Spring-cleaning your pantry for better health

Get rid of the old stuff and add some new healthful foods to your larder.

Spring is here. Is it time to clean your pantry?

It’s also a chance to reset your eating habits to get you back on the healthy track, or even better, keep you there! Who doesn’t need a healthy reboot once in awhile? I know I do.

Take advantage of the longer daylight hours and spend some time re-organizing and restocking your pantry to rotate and use those items that have crept to the back of the shelf. It’s a great way of staying efficient in the kitchen while saving time and energy for meal planning and prepping.

Where to start? Here are a few tips for cleaning and stocking a healthy pantry to help you keep your weeknight meals quick to assemble, easy to cook and nutrient-rich.

Check the dates on all canned goods (stored properly) in your pantry. The best-if-used-by date is suggested for best flavor or quality. Even if that date is passed, it’s still safe to eat. I use these items in soups or mixed dishes to use them up. The “use by” date is a different story. Use the product for peak quality by the “use by” date and then throw it out if it is beyond that date.

Is it time to purchase new containers for those pasta, rice and other staple items that keep falling out of the packages? Sealing these items prevents bug infestation & keeps your shelves neat.

If you find some items you truly will not use, drop them off at the nearest food bank.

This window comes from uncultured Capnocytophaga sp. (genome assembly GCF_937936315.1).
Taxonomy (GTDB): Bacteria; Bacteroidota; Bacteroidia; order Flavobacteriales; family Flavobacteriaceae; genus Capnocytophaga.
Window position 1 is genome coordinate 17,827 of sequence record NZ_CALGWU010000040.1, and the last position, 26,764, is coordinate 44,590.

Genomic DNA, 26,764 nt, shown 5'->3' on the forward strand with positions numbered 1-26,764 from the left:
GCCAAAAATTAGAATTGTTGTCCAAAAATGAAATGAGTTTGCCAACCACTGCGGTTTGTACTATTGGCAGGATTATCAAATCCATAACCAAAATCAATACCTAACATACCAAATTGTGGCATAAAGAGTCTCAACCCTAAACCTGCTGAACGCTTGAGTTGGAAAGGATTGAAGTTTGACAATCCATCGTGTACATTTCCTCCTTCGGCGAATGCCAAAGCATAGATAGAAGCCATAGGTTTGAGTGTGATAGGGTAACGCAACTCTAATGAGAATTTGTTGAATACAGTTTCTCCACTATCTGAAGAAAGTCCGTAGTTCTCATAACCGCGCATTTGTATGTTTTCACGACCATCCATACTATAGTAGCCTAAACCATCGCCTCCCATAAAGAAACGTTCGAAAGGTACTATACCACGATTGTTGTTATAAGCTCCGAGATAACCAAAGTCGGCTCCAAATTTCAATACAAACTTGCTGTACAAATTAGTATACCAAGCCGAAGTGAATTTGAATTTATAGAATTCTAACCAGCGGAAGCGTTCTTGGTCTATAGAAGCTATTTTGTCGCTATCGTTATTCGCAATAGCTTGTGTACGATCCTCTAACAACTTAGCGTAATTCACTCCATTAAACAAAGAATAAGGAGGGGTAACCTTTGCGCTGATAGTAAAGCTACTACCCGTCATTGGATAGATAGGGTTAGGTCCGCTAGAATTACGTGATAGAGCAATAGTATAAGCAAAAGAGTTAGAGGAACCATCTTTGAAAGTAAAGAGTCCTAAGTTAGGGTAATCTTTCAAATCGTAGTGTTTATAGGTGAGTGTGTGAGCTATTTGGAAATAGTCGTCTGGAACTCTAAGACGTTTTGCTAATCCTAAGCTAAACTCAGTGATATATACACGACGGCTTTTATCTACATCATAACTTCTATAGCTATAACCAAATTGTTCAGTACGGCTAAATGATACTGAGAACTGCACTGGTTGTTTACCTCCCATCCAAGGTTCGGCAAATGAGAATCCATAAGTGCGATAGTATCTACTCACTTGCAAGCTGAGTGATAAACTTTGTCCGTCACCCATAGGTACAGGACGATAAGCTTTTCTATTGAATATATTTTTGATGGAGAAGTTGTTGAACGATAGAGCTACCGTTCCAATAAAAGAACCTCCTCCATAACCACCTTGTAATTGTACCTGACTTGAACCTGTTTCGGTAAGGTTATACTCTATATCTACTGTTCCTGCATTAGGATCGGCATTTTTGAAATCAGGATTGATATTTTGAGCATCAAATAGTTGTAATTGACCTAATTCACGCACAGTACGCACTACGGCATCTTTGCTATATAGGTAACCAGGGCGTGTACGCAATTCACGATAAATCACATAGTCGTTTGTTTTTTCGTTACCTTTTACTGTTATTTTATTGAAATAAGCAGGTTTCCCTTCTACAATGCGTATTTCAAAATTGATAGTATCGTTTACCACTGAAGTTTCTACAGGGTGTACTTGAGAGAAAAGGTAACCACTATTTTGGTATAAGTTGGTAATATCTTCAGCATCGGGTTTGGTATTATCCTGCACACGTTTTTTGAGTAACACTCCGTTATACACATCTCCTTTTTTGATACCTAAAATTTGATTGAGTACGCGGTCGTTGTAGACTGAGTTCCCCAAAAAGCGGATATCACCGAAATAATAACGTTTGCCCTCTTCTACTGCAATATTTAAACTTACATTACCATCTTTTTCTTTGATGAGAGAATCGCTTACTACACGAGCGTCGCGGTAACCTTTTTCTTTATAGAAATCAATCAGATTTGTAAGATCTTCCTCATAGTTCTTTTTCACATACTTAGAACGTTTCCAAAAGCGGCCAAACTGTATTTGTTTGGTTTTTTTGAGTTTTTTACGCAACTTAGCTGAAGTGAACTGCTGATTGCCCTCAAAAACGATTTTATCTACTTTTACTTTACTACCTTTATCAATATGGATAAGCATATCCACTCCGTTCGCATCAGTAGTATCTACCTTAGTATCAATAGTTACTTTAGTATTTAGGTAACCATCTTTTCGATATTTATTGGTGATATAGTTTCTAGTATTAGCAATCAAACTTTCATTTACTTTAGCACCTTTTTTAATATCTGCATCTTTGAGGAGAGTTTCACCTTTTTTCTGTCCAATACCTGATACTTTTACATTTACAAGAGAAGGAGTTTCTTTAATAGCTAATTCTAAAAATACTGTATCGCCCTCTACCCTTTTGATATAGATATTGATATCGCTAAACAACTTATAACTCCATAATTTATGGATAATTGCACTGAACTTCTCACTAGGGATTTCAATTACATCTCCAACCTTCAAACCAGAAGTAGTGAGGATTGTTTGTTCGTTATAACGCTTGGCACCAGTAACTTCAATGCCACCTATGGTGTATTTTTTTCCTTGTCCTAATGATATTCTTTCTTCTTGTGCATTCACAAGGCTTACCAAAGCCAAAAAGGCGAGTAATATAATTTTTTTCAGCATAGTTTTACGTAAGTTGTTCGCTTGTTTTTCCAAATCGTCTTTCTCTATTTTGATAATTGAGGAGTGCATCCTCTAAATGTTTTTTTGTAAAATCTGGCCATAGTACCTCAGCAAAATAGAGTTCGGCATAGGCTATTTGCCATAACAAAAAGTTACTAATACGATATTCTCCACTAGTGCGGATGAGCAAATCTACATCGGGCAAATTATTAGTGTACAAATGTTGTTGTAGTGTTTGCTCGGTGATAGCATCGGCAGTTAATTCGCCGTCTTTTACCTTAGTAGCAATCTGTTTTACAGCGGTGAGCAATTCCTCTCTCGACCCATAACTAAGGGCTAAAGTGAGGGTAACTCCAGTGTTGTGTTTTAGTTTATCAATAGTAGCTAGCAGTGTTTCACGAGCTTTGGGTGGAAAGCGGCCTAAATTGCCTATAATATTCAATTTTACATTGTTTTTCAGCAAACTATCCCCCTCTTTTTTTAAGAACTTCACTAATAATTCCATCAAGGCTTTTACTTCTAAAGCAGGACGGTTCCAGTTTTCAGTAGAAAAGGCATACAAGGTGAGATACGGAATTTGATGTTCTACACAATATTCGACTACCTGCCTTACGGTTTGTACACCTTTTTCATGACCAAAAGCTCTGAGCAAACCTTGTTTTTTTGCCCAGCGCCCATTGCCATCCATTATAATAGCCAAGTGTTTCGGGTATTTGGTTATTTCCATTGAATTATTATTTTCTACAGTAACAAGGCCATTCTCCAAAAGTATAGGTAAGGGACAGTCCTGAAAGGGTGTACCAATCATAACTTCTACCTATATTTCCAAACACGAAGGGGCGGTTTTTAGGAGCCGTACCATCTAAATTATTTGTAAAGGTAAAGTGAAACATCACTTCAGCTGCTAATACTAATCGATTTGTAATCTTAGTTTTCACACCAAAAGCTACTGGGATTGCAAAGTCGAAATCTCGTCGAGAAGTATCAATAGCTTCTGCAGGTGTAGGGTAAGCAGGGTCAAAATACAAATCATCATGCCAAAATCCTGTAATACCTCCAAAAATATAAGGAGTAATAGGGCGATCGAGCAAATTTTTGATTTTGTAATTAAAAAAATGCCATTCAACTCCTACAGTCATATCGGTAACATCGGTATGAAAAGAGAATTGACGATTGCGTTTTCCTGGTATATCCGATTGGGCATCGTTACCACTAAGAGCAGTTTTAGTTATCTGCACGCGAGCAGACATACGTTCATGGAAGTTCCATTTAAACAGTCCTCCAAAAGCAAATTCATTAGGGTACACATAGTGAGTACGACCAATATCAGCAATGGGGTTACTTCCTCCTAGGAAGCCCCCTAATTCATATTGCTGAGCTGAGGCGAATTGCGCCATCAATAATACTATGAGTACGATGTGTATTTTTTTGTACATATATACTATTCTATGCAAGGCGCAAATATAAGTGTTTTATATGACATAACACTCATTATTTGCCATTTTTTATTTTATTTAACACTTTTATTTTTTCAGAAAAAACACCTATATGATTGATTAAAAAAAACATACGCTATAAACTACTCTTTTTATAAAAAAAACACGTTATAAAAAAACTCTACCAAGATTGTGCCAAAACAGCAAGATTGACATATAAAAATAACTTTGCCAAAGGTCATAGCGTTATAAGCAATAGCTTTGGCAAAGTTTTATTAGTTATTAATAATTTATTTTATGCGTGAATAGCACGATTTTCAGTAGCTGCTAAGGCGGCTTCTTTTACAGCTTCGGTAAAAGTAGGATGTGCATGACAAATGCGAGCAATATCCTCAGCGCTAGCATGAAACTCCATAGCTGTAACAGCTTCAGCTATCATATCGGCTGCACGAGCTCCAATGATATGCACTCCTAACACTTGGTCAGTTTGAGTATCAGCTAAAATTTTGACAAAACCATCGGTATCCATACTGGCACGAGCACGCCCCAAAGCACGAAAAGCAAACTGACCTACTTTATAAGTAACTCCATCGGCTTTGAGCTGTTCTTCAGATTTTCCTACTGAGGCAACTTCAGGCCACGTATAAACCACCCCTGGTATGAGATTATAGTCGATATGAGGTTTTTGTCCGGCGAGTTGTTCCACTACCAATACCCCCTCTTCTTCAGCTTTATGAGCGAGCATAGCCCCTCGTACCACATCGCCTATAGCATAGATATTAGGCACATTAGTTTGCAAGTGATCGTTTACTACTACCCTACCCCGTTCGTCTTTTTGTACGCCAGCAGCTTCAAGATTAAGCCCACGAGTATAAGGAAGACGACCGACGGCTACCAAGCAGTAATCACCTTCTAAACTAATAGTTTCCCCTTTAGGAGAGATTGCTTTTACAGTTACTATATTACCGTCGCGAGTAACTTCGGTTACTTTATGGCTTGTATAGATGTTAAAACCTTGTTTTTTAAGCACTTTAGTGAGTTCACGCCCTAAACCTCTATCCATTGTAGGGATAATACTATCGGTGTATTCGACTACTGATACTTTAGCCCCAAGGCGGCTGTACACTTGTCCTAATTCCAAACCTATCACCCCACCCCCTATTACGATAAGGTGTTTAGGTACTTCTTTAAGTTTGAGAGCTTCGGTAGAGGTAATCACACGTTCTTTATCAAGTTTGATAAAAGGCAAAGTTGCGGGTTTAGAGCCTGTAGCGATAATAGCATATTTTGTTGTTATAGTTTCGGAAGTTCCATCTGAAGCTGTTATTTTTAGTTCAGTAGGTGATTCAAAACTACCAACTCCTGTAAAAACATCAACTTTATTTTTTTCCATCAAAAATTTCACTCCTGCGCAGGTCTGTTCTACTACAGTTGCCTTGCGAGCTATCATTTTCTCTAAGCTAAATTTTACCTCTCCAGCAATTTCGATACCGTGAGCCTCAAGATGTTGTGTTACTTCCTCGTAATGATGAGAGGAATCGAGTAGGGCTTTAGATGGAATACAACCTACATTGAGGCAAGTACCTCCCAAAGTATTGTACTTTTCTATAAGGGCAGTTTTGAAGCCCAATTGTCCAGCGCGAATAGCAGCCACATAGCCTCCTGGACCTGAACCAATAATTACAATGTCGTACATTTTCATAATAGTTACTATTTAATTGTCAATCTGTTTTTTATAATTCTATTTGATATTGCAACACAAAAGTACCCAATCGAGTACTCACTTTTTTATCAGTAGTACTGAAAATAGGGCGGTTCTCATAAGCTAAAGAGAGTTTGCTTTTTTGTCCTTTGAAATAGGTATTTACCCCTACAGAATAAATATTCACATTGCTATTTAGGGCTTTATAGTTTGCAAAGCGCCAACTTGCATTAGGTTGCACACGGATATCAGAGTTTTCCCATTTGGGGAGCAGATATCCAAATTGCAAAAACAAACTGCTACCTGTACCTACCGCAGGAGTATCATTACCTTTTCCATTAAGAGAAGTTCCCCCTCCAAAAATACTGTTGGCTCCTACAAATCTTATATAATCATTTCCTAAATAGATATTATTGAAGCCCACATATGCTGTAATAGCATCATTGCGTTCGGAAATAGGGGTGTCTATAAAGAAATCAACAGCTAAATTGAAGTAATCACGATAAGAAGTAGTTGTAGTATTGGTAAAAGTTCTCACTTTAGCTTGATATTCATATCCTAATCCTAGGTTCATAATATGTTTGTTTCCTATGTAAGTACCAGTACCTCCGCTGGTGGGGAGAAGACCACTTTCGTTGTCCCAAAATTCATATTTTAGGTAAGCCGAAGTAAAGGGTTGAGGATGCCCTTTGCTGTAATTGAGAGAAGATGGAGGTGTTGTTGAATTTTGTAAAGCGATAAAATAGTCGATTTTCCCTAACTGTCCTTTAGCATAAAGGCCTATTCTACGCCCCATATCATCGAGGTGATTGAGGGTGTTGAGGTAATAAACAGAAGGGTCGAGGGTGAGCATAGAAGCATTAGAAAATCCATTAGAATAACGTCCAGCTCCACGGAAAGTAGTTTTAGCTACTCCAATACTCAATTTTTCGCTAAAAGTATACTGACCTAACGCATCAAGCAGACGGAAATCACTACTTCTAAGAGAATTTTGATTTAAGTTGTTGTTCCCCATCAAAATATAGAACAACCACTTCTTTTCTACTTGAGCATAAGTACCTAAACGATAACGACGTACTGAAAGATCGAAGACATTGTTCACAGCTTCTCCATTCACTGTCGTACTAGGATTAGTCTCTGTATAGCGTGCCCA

Stock up on whole grains: quinoa, whole-wheat couscous and pasta, bulgur, barley, whole grain rice and farro.

Inventory your canned tomato products and buy low-salt tomato paste, sauce, diced tomatoes (regular and flavored — I like the fire roasted) to add potent flavor to soups, stews and casseroles in a hurry.

Buy a variety of low-salt canned beans like cannellini, black, pinto and garbanzo, or dried beans (think lentils, red, navy) to add to salads, pilafs, mixed dishes and soups. Or use them as a base in vegetarian or vegan meals.

Always have canned fish like tuna, herring, mackerel, salmon, sardines and even oysters to use for quick lunches and snacks that add an anti-inflammatory boost.

Choosing healthy cereals to eat hot or cold (or as a snack) is a great way to start your day. To choose a healthy cereal, use my 5-5-10 rule: Each serving should have less than 10 grams sugar and more than 5 grams of protein and fiber. Also, never be without oats, either steel-cut or rolled.

Keep low-salt chicken, beef and vegetable broths on hand, as well as light coconut milk and clam juice.

Replenish your favorite nut butters made with just nuts and salt.

Kim Larson is a registered dietitian nutritionist, certified health and wellness coach and founder of Total Health. Got to www.facebook.com/totalhealthnutrition or www.totalhealthrd.com to learn more. Follow her on Twitter @healthrd.

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